Sweet Water

“Thirty or forty years ago, in one of those towns along the Burlington railroad, which are so much greyer today than they were then, there was a house well known from Omaha to Denver for its hospitality and for a certain charm of atmosphere.”

A Lost Lady was inspired by the life of Lyra Garber, a beautiful woman from California who married Silas Garber, the founder of Red Cloud and the first man to file a homestead claim in the area.  Cather fondly remembers having picnics at Garber Grove, the home the Garbers built for themselves.  Although not pictured on the map at this time, the Forrester residence is modeled quite clearly after Garber Grove, which was located to the east of Red Cloud.

Cather describes the Forrester place:  “The Forrester place, as every one called it, was not at all remarkable; the people who lived there made it seem much larger and finer than it was. The house stood on a low round hill, nearly a mile east of town; a white house … supported by the fussy, fragile pillars of that time, when every honest stick of timber was tortured by the turning-lathe into something hideous … It stood close into a fine cottonwood grove that threw sheltering arms to left and right and grew all down the hillside behind it. Thus placed on the hill, against its bristling grove, it was the first thing one saw on coming into Sweet Water by rail, and the last one saw on departing.”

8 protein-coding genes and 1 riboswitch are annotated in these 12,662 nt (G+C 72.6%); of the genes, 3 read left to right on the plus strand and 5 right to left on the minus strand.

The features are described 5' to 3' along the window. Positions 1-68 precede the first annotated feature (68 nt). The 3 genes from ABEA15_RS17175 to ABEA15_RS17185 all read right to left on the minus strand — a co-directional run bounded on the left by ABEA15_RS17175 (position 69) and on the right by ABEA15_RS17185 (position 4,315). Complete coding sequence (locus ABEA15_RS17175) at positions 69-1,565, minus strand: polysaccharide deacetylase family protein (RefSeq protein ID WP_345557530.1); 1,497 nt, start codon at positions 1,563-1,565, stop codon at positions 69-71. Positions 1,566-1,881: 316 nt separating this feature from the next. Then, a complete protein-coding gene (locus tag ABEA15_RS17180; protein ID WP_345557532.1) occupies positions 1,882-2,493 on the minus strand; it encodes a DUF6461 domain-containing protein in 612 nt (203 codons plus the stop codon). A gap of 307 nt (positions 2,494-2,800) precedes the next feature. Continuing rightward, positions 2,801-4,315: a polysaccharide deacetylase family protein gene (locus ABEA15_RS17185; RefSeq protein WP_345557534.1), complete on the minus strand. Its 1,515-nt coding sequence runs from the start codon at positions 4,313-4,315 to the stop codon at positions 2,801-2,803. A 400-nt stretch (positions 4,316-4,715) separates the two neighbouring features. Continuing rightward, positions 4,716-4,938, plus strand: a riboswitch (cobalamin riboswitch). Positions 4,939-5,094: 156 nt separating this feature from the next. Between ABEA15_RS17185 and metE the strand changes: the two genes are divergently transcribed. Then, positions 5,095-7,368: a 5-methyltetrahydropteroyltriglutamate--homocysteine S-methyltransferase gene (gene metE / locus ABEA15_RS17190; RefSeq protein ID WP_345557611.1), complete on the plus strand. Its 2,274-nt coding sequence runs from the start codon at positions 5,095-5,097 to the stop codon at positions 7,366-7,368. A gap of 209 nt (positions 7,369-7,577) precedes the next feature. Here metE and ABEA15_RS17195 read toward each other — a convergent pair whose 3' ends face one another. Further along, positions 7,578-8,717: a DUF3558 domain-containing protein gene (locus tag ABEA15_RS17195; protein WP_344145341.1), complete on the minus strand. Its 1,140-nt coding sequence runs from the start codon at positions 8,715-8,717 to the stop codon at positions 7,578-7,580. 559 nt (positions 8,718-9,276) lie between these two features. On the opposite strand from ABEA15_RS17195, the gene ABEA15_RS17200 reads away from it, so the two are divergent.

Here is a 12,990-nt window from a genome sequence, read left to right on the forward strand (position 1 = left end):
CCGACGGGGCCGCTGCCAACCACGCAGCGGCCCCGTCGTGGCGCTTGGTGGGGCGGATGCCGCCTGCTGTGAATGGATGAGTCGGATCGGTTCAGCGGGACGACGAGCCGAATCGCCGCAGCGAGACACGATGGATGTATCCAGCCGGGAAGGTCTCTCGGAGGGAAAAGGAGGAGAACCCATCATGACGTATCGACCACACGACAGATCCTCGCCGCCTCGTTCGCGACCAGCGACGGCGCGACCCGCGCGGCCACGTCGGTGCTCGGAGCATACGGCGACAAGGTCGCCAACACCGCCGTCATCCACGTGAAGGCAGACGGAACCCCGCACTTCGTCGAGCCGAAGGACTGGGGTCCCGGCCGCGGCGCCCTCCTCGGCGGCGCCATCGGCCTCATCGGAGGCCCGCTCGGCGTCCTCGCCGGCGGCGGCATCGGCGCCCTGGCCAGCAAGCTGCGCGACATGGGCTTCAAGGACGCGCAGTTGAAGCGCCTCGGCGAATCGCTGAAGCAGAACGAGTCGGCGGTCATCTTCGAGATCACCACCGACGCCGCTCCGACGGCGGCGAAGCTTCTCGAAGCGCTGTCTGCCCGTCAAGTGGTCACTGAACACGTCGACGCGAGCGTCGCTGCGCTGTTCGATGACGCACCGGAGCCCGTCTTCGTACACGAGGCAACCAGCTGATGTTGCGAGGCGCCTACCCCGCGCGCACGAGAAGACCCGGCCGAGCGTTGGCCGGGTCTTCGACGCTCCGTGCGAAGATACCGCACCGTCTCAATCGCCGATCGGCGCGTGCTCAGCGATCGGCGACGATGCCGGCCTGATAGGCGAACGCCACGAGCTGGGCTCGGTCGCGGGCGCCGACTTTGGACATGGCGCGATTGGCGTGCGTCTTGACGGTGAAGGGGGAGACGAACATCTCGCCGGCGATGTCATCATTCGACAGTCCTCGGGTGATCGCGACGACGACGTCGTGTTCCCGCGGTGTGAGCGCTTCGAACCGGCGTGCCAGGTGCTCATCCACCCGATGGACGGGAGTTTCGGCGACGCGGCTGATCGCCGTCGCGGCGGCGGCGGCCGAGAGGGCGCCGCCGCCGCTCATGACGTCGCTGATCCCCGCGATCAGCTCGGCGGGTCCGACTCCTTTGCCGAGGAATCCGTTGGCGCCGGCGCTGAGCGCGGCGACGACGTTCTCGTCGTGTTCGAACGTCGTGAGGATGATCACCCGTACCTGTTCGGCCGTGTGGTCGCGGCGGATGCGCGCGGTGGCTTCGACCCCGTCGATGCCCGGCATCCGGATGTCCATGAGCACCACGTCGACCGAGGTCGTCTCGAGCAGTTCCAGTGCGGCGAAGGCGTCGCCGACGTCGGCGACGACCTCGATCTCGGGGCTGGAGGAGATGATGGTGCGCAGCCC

The rest of Sweet Water has been mapped as accurately as possible, although the data is much more subjective and interpretive than is the case in the other novel explored here.



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